Melissa d’Arabian brings girl power to the table
UVM alum has chance at Food Network stardom
Published: Sunday, May 3, 2009
Updated: Sunday, May 3, 2009 09:05
In the new season of "The Next Food Network Star," UVM alum Melissa Donovan d'Arabian reveals her cooking prowess and aims to past it on to women across the country.
From her sorority girlfriends at UVM to her French husband and four daughters, d'Arabian found ample support and mouths for her cooking, practice needed to potentially become a Food Network personality.
Now living in Keller, Texas, just outside Dallas/Fortworth, d'Arabian prepares for the first airing of the competition on June 7 and the nation's response to her style of cooking.
If d'Arabian succeeds in the competition, she will win her own show on the Food Network, according to the Food Network Web site.
In an interview with The Vermont Cynic, d'Arabian discusses the competition, her inspiration and her goal to make cooking easy, fun and fruitful for women no matter where they are in life.
The Vermont Cynic: How did you get selected to be on "The Next Food Network Star?" Did you have to apply?
Melissa Donovan d'Arabian: You can either go through one of the casting calls or go through the Internet by uploading a video. I uploaded a video.
One of the things that I do is speak to women and moms around the Dallas area about making homemade baby food and yogurt.
I get many requests from people wanting to know how to make yogurt without a machine, so I made a video to e-mail out to people who wanted to know how to make my yogurt without any equipment.
That is the video I submitted to the Food Network, so I killed two birds with one stone.
VC: How was the application process?
MDD: The deadline for submissions was the last week of November and I was contacted pretty quickly after that telling me I had been accepted for the next round.
I submitted more applications with information about me, my family and my culinary interests. Soon after that, I was contacted to go the Semi-final contest.
I flew up to New York to do a live camera audition and found out that I was in the competition.
I applied a bit late, so the process only took about a month.
VC: What are you feeling going into this competition?
MDD: I'm feeling very excited because winning would be a fantastic extension of what my life is about — providing ideas and solutions to women not only all over Dallas but women all across America. And yea, I'm nervous.
[I] hope that things don't go wrong, but I'm here to win it.
VC: What are you planning on making?
MDD: On June 7 when the show runs, I'm going to make one of my favorite recipes that my kids love: an apple tart.
I spent a semester abroad and spent a year over in France working for Euro Disney. That is were I met my husband who is French, and my French mother-in-law helped me perfect my apple tart.
On the June 7 airing, we are charged with catering the party for the 16th anniversary of the Food Network.
We [the contestants] have between 75 and 100 people to cook for.
You can imagine what it is going to be like. We are going to be cooking for all the big names: Bobby Flay, [Masaharu] Morimoto, Alton Brown, Giada and Alex Guarneschelli, the executive chef at Butter.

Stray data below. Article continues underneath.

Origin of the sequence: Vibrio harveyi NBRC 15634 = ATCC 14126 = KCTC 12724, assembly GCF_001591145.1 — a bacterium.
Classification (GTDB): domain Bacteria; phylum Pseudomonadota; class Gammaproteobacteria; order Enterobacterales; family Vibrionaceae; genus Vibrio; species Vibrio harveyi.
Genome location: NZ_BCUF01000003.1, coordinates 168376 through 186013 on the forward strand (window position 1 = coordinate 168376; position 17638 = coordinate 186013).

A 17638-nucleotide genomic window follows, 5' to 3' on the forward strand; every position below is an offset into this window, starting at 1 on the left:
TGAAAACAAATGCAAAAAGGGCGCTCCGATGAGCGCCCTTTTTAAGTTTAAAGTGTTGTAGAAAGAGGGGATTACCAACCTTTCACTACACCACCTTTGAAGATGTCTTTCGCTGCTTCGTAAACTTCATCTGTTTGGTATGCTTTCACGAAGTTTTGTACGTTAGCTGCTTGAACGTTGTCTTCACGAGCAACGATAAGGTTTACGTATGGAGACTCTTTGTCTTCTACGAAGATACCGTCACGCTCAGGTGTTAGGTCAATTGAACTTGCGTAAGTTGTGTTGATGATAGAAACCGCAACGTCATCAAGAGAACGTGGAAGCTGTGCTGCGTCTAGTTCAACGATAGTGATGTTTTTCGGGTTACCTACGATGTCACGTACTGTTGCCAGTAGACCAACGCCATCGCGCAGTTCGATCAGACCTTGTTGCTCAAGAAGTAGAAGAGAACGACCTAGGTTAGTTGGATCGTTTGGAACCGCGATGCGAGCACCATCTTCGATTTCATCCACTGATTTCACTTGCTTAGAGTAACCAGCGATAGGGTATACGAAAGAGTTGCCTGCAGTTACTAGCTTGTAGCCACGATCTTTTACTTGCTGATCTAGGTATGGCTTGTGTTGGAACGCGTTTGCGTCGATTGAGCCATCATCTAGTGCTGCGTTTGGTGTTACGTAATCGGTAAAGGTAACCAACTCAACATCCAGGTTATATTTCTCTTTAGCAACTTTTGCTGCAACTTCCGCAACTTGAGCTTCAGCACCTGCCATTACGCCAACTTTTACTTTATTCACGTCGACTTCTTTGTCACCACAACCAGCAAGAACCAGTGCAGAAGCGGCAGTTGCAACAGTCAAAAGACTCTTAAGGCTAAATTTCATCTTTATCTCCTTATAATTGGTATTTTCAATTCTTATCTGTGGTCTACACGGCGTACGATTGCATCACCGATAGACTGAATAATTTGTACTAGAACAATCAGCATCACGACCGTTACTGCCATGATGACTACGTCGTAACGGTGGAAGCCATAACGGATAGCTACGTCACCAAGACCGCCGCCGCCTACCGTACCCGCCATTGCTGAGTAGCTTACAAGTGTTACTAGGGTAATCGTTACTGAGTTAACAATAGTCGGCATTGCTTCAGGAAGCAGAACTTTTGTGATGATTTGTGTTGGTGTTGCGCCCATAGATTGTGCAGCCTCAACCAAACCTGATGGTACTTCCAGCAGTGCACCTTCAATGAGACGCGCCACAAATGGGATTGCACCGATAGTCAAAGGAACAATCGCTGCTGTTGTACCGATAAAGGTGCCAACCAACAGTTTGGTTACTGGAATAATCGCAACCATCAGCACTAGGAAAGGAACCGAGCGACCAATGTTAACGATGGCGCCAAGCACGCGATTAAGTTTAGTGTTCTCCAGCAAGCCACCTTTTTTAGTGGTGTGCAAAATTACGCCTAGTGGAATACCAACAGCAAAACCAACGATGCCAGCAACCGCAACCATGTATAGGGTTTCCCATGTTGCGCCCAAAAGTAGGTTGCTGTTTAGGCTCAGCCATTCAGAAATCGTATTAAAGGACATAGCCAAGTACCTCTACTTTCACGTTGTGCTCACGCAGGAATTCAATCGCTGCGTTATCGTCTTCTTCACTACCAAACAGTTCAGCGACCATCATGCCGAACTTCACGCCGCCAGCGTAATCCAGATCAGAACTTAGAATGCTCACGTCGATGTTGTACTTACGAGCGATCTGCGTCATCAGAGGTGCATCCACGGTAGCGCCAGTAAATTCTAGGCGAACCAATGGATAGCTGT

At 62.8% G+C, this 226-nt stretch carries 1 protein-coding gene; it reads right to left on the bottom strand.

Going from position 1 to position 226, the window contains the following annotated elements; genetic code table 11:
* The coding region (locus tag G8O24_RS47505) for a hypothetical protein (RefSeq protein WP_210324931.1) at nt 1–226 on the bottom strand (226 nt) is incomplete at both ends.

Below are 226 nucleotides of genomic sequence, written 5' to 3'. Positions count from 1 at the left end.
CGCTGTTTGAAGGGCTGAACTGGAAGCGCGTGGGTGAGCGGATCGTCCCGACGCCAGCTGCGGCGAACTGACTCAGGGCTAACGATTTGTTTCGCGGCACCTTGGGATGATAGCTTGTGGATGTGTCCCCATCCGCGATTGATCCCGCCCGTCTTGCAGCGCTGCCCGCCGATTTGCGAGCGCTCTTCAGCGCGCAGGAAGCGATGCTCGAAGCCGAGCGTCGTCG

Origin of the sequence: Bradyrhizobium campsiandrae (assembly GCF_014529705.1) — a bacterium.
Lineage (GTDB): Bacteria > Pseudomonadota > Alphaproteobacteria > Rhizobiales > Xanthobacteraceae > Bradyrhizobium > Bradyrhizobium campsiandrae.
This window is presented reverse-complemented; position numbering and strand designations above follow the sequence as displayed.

VC: Are you going to include some Texas-style cooking?
MDD: My mom was in the navy, so I grew up in a number of places.
I've actually only been in Texas for a couple of years because we moved up for my husband's job, although I have learned a lot from cooks down there.
I know how to do a good barbeque.
VC: How has your family reacted to you involvement in this competition?
MDD: My husband is my number one fan.
He's gotta be if he has to manage all four girls while I'm in New York.
My girls have started seeing the commercials. They get so excited when they see mommy on TV, but I don't think they really know what it all means.
For now, they just see the commercial and know that's why I'm in New York. That is enough of a reason for them.
VC: Did any of your experiences at UVM contribute to your entry on this show or your love of cooking?
MDD: UVM has played a role in my culinary development.
I was a big fan of my sorority, which is Alpha Chi.
When my mom died, I wound up moving back into my [sorority] house, and my girlfriends were my network and my rock. My mom taught me that cooking was the way of loving somebody.
UVM helped me in a sense that here I fell in love with having girlfriends and that is who I am as a human being and as a cook — I was raised by a woman, my mom, and since my mom's death when I was 20, my family was my girlfriends.
That is where I learned as a cook: I cooked with my girlfriends and for my girlfriends.
I learned how to build my family with my girlfriends around me. We create our families, and that's what I did.
They are a big part of who I am and a big part of me in loving and honoring the girlfriends in my life.
My connection to my girlfriends is also why I want to help women around Dallas.
Also, through UVM, I studied abroad and learned French which is why Disney sent me overseas where I met my husband and lived in France.
Living in France chanced the way I cooked all over again. They have such an emphasis on the best and freshest ingredients.
That is a big part of who I am as well.
VC: How much did you cook while you went to UVM? Did you ever live off campus?
MDD: My first year on campus in Hamilton Hall was the lost cost housing option. There was no janitorial service – the discounted housing. There was one kitchen down at the bottom of the dorm, and I did cook there for my girlfriends.
My second and third year, I lived in the sorority house, and in sororities there was a live in cook that had dinner on the table at a certain time every night, so I didn't get a chance to cook as much during that time.